From New Federalism to Devolution: Twenty-Five Years of Intergovernmental Reform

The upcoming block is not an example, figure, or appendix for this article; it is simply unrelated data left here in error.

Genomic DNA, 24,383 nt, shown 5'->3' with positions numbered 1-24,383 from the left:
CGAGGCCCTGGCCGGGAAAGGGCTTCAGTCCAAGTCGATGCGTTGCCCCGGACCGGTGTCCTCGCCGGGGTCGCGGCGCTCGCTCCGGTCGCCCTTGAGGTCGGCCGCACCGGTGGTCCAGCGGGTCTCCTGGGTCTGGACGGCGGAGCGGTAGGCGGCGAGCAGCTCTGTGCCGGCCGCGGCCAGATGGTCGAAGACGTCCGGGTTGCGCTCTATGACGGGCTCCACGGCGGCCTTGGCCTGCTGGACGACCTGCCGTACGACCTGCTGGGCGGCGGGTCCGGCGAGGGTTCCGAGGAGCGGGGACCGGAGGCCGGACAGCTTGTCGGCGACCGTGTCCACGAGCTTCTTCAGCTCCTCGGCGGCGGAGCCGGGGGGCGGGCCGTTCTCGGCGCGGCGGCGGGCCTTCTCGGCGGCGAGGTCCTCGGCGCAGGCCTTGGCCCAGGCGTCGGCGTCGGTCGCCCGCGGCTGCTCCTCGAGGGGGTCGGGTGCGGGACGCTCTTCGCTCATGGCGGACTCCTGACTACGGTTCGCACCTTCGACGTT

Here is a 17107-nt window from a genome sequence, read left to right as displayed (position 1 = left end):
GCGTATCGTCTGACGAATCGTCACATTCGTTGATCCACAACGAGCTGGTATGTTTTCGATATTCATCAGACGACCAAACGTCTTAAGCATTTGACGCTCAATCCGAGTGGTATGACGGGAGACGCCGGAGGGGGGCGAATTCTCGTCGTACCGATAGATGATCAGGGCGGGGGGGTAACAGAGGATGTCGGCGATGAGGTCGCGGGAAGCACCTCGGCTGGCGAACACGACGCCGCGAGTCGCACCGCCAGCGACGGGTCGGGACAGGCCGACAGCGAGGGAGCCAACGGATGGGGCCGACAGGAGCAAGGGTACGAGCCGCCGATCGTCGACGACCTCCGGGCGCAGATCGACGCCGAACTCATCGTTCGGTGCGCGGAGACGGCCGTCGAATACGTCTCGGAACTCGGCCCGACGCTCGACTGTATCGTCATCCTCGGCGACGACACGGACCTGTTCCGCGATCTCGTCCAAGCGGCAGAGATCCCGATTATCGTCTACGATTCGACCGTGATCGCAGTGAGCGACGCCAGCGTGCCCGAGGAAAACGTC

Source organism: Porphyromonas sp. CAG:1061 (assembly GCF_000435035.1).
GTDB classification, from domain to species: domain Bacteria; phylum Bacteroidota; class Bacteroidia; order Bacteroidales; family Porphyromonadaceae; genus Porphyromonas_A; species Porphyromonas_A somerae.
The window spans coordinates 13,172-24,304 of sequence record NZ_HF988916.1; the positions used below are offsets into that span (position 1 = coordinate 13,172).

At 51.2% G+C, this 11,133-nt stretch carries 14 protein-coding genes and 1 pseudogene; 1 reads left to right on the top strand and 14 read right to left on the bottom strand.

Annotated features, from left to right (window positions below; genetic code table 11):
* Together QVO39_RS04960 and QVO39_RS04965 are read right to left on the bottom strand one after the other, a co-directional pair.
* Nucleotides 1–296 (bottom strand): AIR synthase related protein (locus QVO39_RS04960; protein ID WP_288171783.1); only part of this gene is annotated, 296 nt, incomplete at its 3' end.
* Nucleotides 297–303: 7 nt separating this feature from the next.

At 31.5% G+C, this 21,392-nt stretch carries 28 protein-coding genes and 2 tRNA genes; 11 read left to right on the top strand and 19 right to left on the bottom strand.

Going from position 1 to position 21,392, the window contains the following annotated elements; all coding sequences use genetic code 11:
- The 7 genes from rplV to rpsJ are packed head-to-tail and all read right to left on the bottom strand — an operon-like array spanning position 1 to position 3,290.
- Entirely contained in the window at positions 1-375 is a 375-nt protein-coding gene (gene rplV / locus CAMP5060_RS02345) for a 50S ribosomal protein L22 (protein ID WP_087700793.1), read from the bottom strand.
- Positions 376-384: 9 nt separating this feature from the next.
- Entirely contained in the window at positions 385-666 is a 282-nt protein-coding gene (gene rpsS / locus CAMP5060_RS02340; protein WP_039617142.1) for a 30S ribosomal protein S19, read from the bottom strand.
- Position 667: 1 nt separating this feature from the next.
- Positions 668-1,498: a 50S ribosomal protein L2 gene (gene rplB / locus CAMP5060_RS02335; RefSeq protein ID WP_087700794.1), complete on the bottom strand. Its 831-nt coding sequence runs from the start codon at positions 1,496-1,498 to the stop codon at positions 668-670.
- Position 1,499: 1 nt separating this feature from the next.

In the period from 1970 to the early 1990s, Republican leaders launched three major reforms of the federal system. Although all three initiatives advanced decentralization as a goal, they were remarkably different in their policy objectives, philosophical assumptions, patterns of politics, and policy outcomes. Expanding and updating his acclaimed book, New Federalism: Intergovernmental Reform from Nixon to Reagan (1988), Timothy Conlan provides a comprehensive look at intergovernmental reform from Nixon to the 104th Congress. The stated objectives of Republican reformers evolved from rationalizing and decentralizing an activist government, to rolling back the welfare state, to replacing it altogether. Conlan first explains why conservatives have placed so much emphasis on federal reform in their domestic agendas. He then examines Nixon's New Federalism, including management reforms and revenue sharing; analyzes the policies and politics of the "Reagan revolution"; and reviews the legislative limitations and achievements of the 104th Congress. Finally, he traces the remarkable evolution of federalism reform politics and ideology during the past 30 years and provides alternative scenarios for the future of American federalism.